Posted by Malcolm Gregory, Partner
The law becomes real- insights from a first seat trainee solicitor
I have just finished my first seat in Personal Injury and Clinical Negligence at the Oxford office of Royds Withy King and this is a quick snapshot of my work
When you are in the midst of training contract applications it can be easy to become fixated on ‘getting a TC’ and to slightly lose sight of what the training contract will entail – other than six monthly stints in four different ‘seats’/ specialist departments over two years.
I have just finished my first seat in Personal Injury and Clinical Negligence at the Oxford office of Royds Withy King, and this is a quick snapshot of my work.
From non-law to law
As a non-law graduate this was my first real exposure to the legal world, other than a week or two of work experience. Consequently the first few weeks held some rabbit in the headlight moments when you are presented with a file, a memo and the immortal lines ‘can you just..?’ Other trainees tell me that this in fact is normal for the start of a seat, so must be embraced. I found that I very quickly became familiar with the work, the fee-earners and time recording (forensically breaking your day into units of six minutes!). Crucially I found that the wider team, from partners to secretaries, were all willing to help if I had a question, and you should have lots. I also had comprehensive training on all systems and attended external and internal training, often in one of our other offices.
A day in the life…
I know it sounds clichéd but as it was a litigious seat, my days were very varied. One minute you might be deciphering medical records to draft a chronology based on a client’s medical history, dropping documents off at court or taking notes at a meeting with a barrister and medical experts. I have been lucky enough to go to an approval hearing in front of a judge; a full trial in the County Court and an application hearing at the Royal Courts.
Valuing a client’s potential damages was a large part of my role. This required researching previous cases and doing a ‘compare and contrast’ exercise between the client’s injuries/symptoms and those of previously decided cases. It was more an art than a science but it was really interesting work and excellent to see those valuations used to make offers to settle.
Using a Dictaphone to produce letters, minutes and other documents was a very novel experience. If you can get over the self-conscious aspect of talking quietly into a microphone-esque device in the middle of an office then it can save you a lot of time and typing! Tip – check the volume control before you play back your dictation.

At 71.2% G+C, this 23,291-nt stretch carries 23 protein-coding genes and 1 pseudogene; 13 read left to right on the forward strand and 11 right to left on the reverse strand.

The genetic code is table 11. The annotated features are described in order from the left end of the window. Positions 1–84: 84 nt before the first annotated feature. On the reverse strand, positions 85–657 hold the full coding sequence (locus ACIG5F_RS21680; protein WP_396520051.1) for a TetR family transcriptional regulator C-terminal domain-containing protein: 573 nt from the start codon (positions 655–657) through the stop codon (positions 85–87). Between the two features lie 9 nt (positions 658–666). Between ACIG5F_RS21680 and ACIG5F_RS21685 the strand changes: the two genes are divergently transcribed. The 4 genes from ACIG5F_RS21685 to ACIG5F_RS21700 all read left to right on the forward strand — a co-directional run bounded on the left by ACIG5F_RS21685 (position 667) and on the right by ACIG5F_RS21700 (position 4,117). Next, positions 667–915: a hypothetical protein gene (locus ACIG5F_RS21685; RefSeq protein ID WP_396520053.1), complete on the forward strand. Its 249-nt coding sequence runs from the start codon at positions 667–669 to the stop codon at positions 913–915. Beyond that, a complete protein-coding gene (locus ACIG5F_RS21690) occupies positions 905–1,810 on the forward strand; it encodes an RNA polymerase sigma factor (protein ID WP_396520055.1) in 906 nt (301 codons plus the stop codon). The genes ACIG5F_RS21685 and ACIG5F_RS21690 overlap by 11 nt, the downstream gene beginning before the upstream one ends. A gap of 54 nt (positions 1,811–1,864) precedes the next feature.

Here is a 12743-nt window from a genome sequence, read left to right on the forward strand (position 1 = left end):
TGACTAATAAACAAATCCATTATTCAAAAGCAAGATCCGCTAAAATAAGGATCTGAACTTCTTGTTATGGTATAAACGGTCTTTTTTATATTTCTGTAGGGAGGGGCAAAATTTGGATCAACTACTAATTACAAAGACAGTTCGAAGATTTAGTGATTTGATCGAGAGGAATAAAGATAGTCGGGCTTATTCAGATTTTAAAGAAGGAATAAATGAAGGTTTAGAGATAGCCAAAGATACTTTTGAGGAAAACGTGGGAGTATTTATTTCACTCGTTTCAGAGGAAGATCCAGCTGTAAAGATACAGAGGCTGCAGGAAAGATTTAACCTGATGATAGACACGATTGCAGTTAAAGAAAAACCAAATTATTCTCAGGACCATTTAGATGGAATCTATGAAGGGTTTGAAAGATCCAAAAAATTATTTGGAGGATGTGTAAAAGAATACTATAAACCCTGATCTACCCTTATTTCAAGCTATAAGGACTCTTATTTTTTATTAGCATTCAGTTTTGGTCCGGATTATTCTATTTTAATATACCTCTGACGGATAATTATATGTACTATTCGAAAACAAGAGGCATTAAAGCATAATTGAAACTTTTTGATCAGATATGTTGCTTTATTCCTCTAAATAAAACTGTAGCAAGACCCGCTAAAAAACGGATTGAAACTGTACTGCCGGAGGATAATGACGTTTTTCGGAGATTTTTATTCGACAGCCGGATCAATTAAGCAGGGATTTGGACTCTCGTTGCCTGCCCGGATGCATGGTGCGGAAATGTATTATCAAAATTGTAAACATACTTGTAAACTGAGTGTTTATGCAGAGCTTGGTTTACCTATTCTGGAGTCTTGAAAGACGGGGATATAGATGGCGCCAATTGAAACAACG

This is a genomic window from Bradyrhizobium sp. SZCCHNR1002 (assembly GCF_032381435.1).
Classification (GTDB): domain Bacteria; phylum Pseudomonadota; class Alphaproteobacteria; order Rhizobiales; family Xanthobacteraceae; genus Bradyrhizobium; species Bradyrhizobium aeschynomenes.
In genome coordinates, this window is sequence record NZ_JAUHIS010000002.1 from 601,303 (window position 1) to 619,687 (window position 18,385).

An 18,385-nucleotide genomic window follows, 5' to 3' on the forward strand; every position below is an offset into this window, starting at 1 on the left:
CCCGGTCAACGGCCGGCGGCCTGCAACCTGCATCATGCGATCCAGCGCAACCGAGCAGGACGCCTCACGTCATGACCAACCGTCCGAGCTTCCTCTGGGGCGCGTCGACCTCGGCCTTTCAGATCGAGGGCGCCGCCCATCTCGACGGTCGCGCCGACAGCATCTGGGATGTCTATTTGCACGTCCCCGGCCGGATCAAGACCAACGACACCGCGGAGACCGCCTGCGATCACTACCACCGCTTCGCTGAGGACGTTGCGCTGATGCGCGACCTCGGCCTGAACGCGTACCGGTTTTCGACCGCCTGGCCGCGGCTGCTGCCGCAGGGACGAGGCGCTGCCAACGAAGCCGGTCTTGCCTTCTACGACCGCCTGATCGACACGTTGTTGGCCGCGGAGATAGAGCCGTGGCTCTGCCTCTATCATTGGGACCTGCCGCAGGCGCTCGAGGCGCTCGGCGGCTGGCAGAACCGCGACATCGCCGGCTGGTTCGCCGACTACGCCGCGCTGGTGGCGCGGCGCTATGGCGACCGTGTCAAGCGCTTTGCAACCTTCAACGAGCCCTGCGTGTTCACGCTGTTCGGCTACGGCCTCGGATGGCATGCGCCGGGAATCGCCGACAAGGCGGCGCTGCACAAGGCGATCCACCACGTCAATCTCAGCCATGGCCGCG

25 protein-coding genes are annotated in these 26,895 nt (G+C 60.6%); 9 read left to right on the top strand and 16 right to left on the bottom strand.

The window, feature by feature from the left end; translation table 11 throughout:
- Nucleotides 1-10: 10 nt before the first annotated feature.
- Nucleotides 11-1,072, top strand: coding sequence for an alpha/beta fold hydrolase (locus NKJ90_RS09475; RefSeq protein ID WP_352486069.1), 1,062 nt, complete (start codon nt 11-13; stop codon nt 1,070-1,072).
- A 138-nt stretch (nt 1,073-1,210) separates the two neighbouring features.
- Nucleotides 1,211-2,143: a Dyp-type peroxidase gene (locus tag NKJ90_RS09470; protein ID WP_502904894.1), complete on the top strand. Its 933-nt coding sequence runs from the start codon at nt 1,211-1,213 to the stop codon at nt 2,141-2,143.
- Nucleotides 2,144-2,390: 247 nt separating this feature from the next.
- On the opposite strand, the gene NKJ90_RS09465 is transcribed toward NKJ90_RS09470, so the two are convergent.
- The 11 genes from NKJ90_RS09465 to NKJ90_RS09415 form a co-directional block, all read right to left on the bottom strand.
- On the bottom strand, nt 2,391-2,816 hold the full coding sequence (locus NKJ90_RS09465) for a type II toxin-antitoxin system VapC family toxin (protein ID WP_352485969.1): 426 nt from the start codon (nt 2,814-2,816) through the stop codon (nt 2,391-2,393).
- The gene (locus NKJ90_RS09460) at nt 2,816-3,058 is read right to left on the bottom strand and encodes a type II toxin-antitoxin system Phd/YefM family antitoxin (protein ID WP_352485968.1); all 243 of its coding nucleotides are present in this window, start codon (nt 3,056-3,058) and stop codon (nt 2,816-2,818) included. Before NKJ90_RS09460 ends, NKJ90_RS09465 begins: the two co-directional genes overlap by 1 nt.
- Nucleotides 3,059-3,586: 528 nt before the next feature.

The human side of law
I had a good amount of client contact, which for me involved taking initial enquires from the public, calling clients and going on a home visit. This was brilliant as you see the human side of your cases and it is good practice with people management skills. Equally, as a trainee I was on the rota to run Citizens Advice Bureau advice clinics, which was a great opportunity to build on my interviewing and advising skills.
Of course note taking, research and photocopying are all less glamorous trainee tasks but they are vital to the role and would not be the best use of a partner’s time! Tip – preparing a bundle for trial always takes longer than you think. However, the fee-earners in the team were very good at inviting me to meetings and getting me involved with interesting work they were doing, which meant I had a good overview of the role of a solicitor in that area by the end of my seat.
The time absolutely flew by and I always had work to do. From day one I was made to feel like I was an important member of the team, which was invaluable. The office was friendly and supportive and there was a good social element to complement the work. In my first fortnight I had my welcome lunch, the Oxford office’s summer party and the Personal Injury team treat (which involved crazy golf, dinner and cocktail making). The firm holds a social event on the first Friday of every month in all offices, which is a good way for those in other departments to get to know each other.
I have now moved to the Bath office to start my second seat in Corporate and am looking forward to starting all over again!
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